the lake. Lake Almanor is a recreational haven for families from the hotter North Sacramento Valley.
Motorboats on Labor Day–
Their waves slap the shore.
gathered from volcanic shores–
the lake swallows more.
Mount Lassen's snow
Mill Creek, Deer Creek, Battle Creek flow ....
Feeding crops below.
wants his cows–
I stumble forward,
pumps Humming ...
runs beyond the tracks and streets–
in the spray of the sprinkler;
the sun dries their wings.
shitting cows staring me down -
I piss and stare back.
Green Yellow Tan
The wilted leaves fallen down;
Crunched by her shoes.
through the parted window blinds;
I pull up my pants.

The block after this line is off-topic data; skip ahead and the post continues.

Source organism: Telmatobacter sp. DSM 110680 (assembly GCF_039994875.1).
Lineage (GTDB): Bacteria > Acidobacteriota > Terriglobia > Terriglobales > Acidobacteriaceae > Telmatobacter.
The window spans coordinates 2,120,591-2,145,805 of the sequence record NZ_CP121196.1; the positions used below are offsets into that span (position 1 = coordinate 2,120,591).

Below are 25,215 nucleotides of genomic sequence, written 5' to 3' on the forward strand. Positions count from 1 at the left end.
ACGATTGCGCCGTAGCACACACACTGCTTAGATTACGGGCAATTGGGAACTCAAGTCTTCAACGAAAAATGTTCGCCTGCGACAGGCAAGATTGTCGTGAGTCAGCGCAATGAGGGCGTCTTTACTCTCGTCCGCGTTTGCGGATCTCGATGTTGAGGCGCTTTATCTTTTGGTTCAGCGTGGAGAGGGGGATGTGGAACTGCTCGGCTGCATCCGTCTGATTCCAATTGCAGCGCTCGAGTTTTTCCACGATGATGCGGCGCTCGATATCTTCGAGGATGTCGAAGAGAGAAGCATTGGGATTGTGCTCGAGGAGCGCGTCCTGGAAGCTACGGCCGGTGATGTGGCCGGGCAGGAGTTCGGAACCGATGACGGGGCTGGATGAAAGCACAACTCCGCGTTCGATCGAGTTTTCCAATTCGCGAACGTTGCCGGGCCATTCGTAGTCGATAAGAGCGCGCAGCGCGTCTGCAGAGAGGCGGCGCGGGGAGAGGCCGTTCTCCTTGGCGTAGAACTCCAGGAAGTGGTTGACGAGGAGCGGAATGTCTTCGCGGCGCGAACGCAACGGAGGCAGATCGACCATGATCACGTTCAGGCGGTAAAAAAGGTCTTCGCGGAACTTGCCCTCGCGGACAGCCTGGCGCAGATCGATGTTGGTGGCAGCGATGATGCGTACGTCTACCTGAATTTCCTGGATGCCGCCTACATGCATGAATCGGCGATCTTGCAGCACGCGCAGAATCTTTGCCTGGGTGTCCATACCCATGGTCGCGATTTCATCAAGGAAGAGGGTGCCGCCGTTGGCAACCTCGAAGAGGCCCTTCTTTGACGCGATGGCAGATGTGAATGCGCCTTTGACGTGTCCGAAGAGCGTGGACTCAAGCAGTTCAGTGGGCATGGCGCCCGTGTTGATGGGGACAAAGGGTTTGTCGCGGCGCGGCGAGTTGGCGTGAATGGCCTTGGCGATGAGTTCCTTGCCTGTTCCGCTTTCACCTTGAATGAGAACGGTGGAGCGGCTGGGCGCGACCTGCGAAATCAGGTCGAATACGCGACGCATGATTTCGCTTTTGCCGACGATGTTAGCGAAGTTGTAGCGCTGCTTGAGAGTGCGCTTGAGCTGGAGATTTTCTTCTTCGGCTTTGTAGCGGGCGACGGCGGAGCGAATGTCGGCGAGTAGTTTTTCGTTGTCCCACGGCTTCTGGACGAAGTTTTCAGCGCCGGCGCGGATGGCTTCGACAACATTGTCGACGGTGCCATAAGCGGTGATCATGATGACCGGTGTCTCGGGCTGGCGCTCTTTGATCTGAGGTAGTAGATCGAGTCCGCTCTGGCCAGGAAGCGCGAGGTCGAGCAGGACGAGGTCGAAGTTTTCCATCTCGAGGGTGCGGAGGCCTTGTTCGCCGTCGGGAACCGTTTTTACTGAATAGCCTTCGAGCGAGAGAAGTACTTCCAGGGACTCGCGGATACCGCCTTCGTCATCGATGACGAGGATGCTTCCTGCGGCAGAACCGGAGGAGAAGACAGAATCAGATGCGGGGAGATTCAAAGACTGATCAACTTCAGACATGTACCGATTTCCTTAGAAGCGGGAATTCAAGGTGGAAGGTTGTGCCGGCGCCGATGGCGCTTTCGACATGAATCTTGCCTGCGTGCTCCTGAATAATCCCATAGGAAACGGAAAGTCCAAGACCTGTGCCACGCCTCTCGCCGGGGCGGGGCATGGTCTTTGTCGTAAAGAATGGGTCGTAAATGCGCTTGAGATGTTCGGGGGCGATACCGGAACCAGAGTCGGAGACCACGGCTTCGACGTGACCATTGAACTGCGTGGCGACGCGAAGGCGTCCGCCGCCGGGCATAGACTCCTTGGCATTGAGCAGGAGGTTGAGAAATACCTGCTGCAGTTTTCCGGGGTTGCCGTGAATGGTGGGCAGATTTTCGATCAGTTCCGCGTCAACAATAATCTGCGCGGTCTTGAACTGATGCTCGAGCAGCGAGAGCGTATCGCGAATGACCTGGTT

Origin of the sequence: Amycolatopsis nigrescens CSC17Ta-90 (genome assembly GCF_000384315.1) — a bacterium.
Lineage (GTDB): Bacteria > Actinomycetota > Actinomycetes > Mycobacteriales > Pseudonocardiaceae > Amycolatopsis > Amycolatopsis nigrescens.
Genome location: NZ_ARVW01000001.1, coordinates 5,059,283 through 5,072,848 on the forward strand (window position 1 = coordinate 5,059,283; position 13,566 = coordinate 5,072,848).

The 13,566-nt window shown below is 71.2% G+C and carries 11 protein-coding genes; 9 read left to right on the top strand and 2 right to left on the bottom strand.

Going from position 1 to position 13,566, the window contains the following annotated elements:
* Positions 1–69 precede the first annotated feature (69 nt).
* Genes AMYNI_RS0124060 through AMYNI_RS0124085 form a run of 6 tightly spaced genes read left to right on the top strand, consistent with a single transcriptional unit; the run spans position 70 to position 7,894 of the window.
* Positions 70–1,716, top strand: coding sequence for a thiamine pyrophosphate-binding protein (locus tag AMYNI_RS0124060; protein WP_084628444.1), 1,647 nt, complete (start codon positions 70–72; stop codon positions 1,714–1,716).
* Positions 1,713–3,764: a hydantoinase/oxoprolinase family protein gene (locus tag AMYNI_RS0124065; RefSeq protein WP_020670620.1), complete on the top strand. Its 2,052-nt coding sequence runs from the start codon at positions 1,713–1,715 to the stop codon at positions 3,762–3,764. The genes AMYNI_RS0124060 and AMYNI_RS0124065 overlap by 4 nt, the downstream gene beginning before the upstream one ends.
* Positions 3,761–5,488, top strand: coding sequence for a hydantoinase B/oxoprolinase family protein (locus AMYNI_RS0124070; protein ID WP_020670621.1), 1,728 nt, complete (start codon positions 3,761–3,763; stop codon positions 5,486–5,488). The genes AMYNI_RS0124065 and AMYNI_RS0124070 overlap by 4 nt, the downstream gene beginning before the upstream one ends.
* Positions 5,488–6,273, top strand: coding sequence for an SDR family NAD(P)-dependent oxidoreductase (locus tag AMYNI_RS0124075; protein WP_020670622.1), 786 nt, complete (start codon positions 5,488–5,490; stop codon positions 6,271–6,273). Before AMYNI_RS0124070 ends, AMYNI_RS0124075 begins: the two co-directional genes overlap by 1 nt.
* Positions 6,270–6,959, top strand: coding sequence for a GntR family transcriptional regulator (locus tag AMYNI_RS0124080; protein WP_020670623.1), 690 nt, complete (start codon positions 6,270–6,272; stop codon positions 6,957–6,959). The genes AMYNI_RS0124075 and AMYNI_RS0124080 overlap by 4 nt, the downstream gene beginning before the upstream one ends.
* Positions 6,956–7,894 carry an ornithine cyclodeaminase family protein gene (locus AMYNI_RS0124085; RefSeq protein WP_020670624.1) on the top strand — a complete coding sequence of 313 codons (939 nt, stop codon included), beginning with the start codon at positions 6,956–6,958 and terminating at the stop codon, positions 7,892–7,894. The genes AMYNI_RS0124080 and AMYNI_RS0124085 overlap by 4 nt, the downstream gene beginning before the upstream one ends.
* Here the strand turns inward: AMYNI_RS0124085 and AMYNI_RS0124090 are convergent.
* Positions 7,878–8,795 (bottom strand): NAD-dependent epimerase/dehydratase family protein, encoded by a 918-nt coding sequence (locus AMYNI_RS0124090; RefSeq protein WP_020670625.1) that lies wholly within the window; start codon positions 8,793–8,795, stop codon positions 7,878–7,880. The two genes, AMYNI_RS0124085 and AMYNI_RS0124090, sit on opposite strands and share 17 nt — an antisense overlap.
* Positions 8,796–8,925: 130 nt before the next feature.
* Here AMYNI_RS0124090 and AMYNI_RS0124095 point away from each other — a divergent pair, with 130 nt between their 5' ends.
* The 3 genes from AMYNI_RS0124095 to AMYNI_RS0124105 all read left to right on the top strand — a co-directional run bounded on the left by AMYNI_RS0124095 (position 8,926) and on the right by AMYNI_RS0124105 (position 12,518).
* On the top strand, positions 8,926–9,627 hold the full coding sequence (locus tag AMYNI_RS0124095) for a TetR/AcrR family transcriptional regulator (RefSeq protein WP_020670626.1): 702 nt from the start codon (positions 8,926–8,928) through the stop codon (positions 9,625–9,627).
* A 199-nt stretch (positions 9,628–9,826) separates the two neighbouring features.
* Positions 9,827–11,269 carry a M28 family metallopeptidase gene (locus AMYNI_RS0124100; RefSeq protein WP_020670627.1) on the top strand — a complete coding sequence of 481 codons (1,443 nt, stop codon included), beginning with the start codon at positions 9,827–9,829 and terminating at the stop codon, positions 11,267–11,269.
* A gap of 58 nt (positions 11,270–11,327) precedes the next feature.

chatting about the Chinook holes–
trolling for clients.
refusing to retreat–
hovering over puddles–
thirsty for loving.
the winds die away–
clear summer sky.
The fifteenth foul fart
rumbled down my bloated gut–
chewed chili beans.
cutting purple thunderclouds
covering blue mountains.
A few cards
short of a full deck;
he played well anyway.
train rumbles by: a few almonds drop,
star-thistles quiver, off steel wheels bounce rocks.
Logging rigs and river
roaring down Klamath Canyon–
cold rain falls.
The hungry dogs
bark at the back door;
the cat circles her bowl.
Leaf after leaf
the fall of summer.
Good weather all the week, but come the weekend
the weather stinks.
Springtime for birth, Summertime for growth; and all Seasons for dying.
Ripening grapes in the summer sun - reason enough to plod ahead.
Springtime flows in our veins.
Beauty is the Mistress, the gardener Her salve.
A soul is colored Spring green.
Complexity is closer to the truth.
All metaphors aside - only living beings rise up in the Springtime; dead beings stay quite lie down dead.